The Adventures in the Lincolnshire Tinpot Shield series, aired every summer in two feature-length episodes with a special in March or April, continued on Tuesday evening with a visit to Gainsborough. This was my third visit to the Northolme inside 12 months and the place doesn’t get any prettier, despite the club becoming the nouveau riche of the Blue Square Bet Conference North (never thought I’d write that sentence).
Trinity’s thousands, combined with the irresistible appeal of working under a football genius of the calibre of Brian Little, had already enticed Jamie Yates to swap York Street for the lawless Lincolnshire frontierlands, joining a cache of former Pilgrims, including the exotic Dominic Roma, Major League Soccerball try-out Shane Clarke and handball enthusiast Rory Coleman. Rumour has it that Yates is now on £500 a week, which beats change for his bus fare, a ham cob from Tiffin’s and a sack of spuds each Friday.
Unfortunately, this new injection of cash - which is believed to either come from Hong Kong, Aruba or the Worksop area - has rather gone to Trinity heads. One fan - I was unable to ascertain if he was a member of those 26 (that’s twenty-six) hardy and courageous individuals (sarcasm) who braved the fifty mile journey cross-county to York Street on Boxing Day 2007 for the biggest match of their season - paraded a replica shirt with ‘I 8 Boston‘ emblazoned across the back as though genuinely believing his club had achieved the big time.
The ‘noisy neighbour‘ impression was confirmed when the sides walked out to a limp version of Blue Moon, to howls of derisive laughter from the travelling support. I understand plans are afoot to rename the Northolme after a Middle Eastern airline, the strip will be toned down to a lighter blue and a pre-season tour is being planned for this time next year to crack the American market.
Only time will tell if forward Darryn Stamp, an acquisition from Guiseley, throws his toys out the pram and does a Balotelli by slagging off Gainsborough’s restaurants, climate and nightlife before demanding a return to Leeds.
As forecast in the previous blog, I was staying with Mr Broughton in Lincoln again (degree result still pending, library fine still gaining interest, previous purchase of lager left accidentally in freezer with inevitable, explosive consequences - beer-battered chips, anyone?) On one of those sultry evenings where shirt clings sweatily to skin, we set off to Gainsborough in the blue Corsa, which continues its remarkable metamorphosis from car to all-purpose skip. I’m told that at one point, floor mats were visible. Even the back seats had been removed, replaced by an anonymous mass of furniture, clothing and crisp packets. If you’re a hitchhiker and see us approaching, don’t even bother.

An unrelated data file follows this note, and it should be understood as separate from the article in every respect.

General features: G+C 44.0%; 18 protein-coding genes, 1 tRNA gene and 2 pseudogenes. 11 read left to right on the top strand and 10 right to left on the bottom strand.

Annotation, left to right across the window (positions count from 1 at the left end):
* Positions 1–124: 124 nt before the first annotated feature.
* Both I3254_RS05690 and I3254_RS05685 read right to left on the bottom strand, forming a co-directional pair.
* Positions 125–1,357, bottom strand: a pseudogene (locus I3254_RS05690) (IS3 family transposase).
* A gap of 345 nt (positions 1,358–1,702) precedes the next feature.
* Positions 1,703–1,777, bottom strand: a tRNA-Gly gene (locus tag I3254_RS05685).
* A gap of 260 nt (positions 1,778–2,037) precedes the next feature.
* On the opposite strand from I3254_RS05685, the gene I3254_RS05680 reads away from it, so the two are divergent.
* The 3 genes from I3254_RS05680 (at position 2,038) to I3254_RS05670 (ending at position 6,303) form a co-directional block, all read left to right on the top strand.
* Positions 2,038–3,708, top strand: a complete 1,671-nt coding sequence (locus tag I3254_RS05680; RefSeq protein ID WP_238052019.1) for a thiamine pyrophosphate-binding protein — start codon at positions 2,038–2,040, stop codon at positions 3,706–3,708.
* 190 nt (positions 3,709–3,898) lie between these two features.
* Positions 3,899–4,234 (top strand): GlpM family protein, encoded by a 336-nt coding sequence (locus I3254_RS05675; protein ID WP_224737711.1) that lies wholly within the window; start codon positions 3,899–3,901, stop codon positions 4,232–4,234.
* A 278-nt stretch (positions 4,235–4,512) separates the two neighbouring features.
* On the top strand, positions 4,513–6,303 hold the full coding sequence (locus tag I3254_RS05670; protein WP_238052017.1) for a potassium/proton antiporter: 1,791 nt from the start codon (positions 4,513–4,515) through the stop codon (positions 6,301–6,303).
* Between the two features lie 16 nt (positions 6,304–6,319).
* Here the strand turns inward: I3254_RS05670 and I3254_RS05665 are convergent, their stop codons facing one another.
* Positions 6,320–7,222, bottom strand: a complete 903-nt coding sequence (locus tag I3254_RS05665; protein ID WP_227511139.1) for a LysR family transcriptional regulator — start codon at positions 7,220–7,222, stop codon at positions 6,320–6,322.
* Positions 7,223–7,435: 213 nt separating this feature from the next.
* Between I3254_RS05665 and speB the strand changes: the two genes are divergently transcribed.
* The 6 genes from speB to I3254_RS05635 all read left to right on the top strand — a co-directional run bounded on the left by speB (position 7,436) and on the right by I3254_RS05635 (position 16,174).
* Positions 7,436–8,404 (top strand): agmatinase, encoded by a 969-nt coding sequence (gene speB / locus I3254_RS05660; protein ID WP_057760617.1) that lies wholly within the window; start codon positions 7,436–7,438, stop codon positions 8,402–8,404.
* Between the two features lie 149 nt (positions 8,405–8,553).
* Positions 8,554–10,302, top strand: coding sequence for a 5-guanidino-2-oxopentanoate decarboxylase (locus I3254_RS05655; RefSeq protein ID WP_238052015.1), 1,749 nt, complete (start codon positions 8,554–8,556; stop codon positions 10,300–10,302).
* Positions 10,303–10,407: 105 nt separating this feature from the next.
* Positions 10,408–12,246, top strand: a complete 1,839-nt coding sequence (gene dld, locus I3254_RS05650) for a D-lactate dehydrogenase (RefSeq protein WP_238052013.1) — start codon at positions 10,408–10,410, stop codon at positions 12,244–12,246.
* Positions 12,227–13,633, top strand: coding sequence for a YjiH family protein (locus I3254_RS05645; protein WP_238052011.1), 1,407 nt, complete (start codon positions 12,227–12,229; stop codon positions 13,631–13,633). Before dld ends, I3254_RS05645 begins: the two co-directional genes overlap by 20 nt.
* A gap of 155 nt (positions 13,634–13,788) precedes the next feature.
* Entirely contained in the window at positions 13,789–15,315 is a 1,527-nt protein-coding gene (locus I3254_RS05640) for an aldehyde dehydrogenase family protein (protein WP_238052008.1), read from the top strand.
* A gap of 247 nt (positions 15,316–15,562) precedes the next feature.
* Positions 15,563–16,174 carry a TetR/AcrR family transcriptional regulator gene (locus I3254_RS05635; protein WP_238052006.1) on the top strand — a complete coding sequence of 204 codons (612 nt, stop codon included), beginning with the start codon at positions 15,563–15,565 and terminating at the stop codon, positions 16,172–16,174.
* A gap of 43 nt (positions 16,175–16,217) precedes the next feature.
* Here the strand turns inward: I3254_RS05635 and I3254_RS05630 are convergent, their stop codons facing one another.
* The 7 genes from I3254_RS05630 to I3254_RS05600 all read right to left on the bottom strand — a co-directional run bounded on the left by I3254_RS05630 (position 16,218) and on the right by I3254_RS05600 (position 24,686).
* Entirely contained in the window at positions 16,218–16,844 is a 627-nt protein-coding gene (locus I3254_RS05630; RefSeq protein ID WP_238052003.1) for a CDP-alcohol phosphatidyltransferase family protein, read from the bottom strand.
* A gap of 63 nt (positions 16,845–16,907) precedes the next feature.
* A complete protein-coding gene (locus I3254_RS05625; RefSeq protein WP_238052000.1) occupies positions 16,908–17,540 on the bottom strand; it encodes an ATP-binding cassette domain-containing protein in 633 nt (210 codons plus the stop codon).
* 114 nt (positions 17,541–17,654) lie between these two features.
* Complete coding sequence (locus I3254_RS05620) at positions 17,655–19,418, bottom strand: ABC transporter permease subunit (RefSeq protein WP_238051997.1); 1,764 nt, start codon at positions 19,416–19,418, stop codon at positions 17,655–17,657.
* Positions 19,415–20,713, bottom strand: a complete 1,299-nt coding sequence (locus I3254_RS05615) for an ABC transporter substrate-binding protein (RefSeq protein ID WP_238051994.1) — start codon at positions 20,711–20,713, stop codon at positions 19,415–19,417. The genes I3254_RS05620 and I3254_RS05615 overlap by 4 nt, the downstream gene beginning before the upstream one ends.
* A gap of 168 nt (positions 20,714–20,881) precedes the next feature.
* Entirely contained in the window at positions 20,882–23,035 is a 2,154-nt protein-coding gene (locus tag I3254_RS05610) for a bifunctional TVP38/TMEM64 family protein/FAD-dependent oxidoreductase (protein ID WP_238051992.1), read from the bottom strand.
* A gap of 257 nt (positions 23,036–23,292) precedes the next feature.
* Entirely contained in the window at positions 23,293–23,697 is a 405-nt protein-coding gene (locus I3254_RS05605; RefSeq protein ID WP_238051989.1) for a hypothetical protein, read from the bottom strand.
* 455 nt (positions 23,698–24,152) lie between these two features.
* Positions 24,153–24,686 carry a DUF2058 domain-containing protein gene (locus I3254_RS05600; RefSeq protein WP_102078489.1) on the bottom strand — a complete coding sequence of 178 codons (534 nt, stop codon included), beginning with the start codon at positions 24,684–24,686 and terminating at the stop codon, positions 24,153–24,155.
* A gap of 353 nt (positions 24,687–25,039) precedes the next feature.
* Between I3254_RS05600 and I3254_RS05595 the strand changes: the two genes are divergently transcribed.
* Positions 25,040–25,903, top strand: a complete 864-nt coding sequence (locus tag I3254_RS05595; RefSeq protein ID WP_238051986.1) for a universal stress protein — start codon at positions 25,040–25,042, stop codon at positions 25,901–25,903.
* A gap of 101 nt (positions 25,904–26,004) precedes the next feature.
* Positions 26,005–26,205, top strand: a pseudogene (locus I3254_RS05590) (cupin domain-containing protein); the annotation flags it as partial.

It was United who were sweating early on as Trinity piled on the pressure. Ryan Kendall tested Paul Bastock’s cat-like reflexes, and Yates struck the post with a long-range dipper. One of the home supporters turned and asked us how long Bazza, 41, had been playing for Boston, as though time, in fact, had not advanced since he last appeared at the Northolme in the 1997-1998 season. We replied that for all his feline abilities, he was most certainly on his ninth life.
Coincidentally, that season was the last time United lost on this ground, but their performance early on suggested tonight could be Gainsborough’s night at long last. It was no surprise when Stamp headed a corner from Yates past Bazza for the opening goal. The home fans grew dangerously excitable, as though the great drought could be ended, and one chose to assault everyone’s senses with an air raid siren. Maybe it was an ironic comment on Boston’s aerial bombardment style, which looked so primitive against the tica-taca revolution of finesse football orchestrated by emeritus professor of the game Brian Little and his lavishly salaried players. Maybe the Luftwaffe were having a reunion. Or perhaps he was just a twat.
Anyway, the celebrations didn’t last long as Kevin Holsgrove, signed to replace Yates, equalised with a crisp low drive just inside the post ten minutes later. After that, United were more in control and, with just under 20 minutes remaining, Mikel Suarez, winning literally his only header of the evening, scored the winner from a peachy Ryan Semple cross. The Transit Van song was given its first of hopefully many airing this season, to the usual bemusement. I was happy to see Mikel compensate me for knocking my phone on the floor and creasing my teamsheet with an errant shot during the warm-up.
Another good evening watching Lincolnshire’s second cup competition. Stamford or Grantham Town await us in the final, which will be played on some inconvenient date later in the season. We even had the fortune of passing ‘I 8 Boston’ in the car on the way out. A salute was raised. And it wasn’t the one used by the Air Force. Noisy Neighbours indeed.
Next Match: Lincoln City are welcomed to York Street with the customary grace and courtesy in our final pre-season fixture on Saturday, with absolutely no mention that they are now non-league...